Tag Archives: Indian Writing

The Legend of Lakshmi Prasad by Twinkle Khanna

the-legend-of-lakshmi-prasad-by-twinkle-khanna Title: The Legend of Lakshmi Prasad
Author: Twinkle Khanna
Publisher: Juggernaut Books
ISBN: 978-9386228055
Genre: Short Stories, Novella
Pages: 256
Source: Publisher
Rating: 5 Stars

I remember reading “Mrs Funnybones” last year and loving it to bits. I was floored by Twinkle Khanna’s writing and just couldn’t stop turning the pages. In fact, I finished the book in a couple of hours and the same happened while I was reading her second book “The Legend of Lakshmi Prasad” – a collection of three stories and a novella. It is fiction – some of it is inspired by real life as well, but the gravitas in these short stories is something else. They are not screaming for attention from the rooftop. They are subtle and graceful and extremely affable.

This collection of stories could take place anywhere. You could meet their characters while walking on the road. They are common people and some extraordinary things happen to them. This is one of the reasons I love fiction. Big things happen to so-called small people and Twinkle does a fantastic job of bringing it to life in the pages of her book. At the same time, before picking up this book, I was very skeptical of how she would be at writing fiction and lo behold, she surprised me. I was wrong to even be a bit cynical. The book is fantastic and I am not just saying this because I have loved “Mrs Funnybones” or because I think she is extremely hilarious.

My favourite story in the book of course is the one modelled after the sanitary man Arunachalam Muruganantham- the man who was solely driven to not only generating awareness about menstruation in rural India but also ensuring that the women there use sanitary pads that are hygienic and low-cost as well. I am stunned by what he has done, by what people like him do. I didn’t know of him earlier, I shall admit but after reading the short story I had to know more about him. He is a Padma Shri award winner for spreading awareness against traditional myths and practices around menstruation. Now this is the kind of action we need in the country.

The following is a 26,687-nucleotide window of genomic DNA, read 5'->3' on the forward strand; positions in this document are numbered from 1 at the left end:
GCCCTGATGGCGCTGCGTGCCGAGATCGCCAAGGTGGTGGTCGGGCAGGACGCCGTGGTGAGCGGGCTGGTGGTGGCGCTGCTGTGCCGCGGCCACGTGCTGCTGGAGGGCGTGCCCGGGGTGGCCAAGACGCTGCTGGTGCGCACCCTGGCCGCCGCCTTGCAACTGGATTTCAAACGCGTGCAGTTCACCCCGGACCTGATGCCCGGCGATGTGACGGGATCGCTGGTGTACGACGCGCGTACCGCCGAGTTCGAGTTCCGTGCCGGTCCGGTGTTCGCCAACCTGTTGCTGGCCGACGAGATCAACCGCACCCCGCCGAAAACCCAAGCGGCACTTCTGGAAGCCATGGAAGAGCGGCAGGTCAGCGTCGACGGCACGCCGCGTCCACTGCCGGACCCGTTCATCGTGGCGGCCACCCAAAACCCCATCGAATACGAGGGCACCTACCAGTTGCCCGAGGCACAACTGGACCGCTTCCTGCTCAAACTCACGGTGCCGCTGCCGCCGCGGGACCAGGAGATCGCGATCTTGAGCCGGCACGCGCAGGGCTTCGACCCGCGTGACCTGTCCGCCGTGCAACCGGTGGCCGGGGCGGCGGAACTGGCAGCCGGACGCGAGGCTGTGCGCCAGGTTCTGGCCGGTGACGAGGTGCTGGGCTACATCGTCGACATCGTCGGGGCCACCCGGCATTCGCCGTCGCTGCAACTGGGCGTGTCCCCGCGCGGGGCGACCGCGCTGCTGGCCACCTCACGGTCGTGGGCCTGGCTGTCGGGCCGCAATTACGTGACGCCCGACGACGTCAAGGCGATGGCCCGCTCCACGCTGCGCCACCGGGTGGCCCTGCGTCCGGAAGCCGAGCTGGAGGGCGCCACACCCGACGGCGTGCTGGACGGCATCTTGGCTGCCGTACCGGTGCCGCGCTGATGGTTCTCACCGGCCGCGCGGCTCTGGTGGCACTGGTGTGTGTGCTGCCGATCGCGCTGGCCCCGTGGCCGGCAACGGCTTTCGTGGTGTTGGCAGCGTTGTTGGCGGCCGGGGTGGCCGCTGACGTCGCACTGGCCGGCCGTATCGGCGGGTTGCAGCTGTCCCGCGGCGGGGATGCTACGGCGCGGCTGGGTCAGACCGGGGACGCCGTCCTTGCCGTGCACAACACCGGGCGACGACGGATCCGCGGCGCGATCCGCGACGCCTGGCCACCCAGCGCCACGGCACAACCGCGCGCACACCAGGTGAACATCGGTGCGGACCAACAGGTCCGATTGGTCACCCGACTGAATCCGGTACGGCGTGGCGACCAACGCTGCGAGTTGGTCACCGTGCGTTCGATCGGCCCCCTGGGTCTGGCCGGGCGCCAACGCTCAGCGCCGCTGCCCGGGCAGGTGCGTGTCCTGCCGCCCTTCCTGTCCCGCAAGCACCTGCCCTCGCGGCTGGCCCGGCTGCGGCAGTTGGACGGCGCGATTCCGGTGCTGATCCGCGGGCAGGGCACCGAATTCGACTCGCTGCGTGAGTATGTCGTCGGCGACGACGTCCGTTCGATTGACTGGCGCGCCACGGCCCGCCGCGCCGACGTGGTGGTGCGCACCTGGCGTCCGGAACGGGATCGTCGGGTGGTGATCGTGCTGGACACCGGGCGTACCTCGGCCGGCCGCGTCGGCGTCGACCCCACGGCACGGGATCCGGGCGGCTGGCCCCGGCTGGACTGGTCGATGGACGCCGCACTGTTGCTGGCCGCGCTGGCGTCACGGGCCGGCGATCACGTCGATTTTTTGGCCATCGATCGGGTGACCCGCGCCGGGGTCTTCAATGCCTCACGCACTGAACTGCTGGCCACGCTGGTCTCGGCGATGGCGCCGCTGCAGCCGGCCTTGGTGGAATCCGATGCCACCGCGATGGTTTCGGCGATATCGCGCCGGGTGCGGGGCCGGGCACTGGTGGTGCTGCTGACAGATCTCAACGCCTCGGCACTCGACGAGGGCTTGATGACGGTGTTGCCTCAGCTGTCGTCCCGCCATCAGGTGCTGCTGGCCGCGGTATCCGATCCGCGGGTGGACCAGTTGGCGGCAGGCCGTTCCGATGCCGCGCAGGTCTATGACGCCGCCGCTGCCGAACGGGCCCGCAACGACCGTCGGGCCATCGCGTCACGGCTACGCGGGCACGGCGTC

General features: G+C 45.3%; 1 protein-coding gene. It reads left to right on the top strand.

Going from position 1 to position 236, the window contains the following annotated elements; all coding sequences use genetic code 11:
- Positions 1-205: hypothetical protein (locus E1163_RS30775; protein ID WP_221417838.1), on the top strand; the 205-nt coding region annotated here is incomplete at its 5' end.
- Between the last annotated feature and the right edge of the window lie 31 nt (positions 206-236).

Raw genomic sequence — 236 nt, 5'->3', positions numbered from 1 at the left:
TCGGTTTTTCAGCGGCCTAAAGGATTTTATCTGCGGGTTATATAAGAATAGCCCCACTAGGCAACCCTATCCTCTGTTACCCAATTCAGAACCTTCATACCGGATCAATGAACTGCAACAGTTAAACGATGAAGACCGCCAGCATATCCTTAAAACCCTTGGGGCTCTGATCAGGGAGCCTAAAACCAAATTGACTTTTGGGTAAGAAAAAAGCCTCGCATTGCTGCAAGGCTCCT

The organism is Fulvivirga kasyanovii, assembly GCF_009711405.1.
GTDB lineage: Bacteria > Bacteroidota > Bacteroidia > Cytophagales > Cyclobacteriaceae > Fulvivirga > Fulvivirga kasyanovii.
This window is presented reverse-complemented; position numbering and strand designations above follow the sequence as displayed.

At the same time, while reading this story, I firmly believe that all of us must talk of issues that people shirk from – in this case menstruation. Why don’t we talk of women’s health more often? Why don’t we have conversations around it? Feminism is not just meant for online discussions, I suppose and a lot of ground has to be covered and from that perspective, this collection sure does bring to light strong women, their way of life and the issues surrounding them.

While I absolutely loved, “The Sanitary Man from a Sacred Land” (which might I add was written with a very irreverent and at the same time controlled tone), I absolutely loved the story of the two sisters – Noni Appa and Binni. It is about finding love at any time and at any age. It is simple, sweet and will leave you with a wonderful aftertaste of belonging to someone. The fact that you are the master of your own life and can make choices, despite initial hiccups, being a woman in her late 60s amazed me. I felt for Noni Appa and I wish my mother would have remarried when she had the chance. We all need companions and nothing is truer than that.

I also enjoyed the other two in this collection. The titular tale is of a girl almost saving girls of a village and in the process saving a village and ends up a hero of her own life. Twinkle Khanna’s writing is breezy, profound and most interesting. This book is full of impact, grace, tenderness and relevant issues of our times. I would highly recommend it to one and all. Do go out there, read The Legend of Lakshmi Prasad, talk about it, and gift it to people you know and love.

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Hang Woman by K.R. Meera & Translated by J. Devika

Hang Woman by K.R. Meera Title: Hang Woman
Author: K.R. Meera
Translator: J. Devika
Publisher: Hamish Hamilton, Penguin
ISBN: 9780670086542
Genre: Literary Fiction, Indian Writing, Translation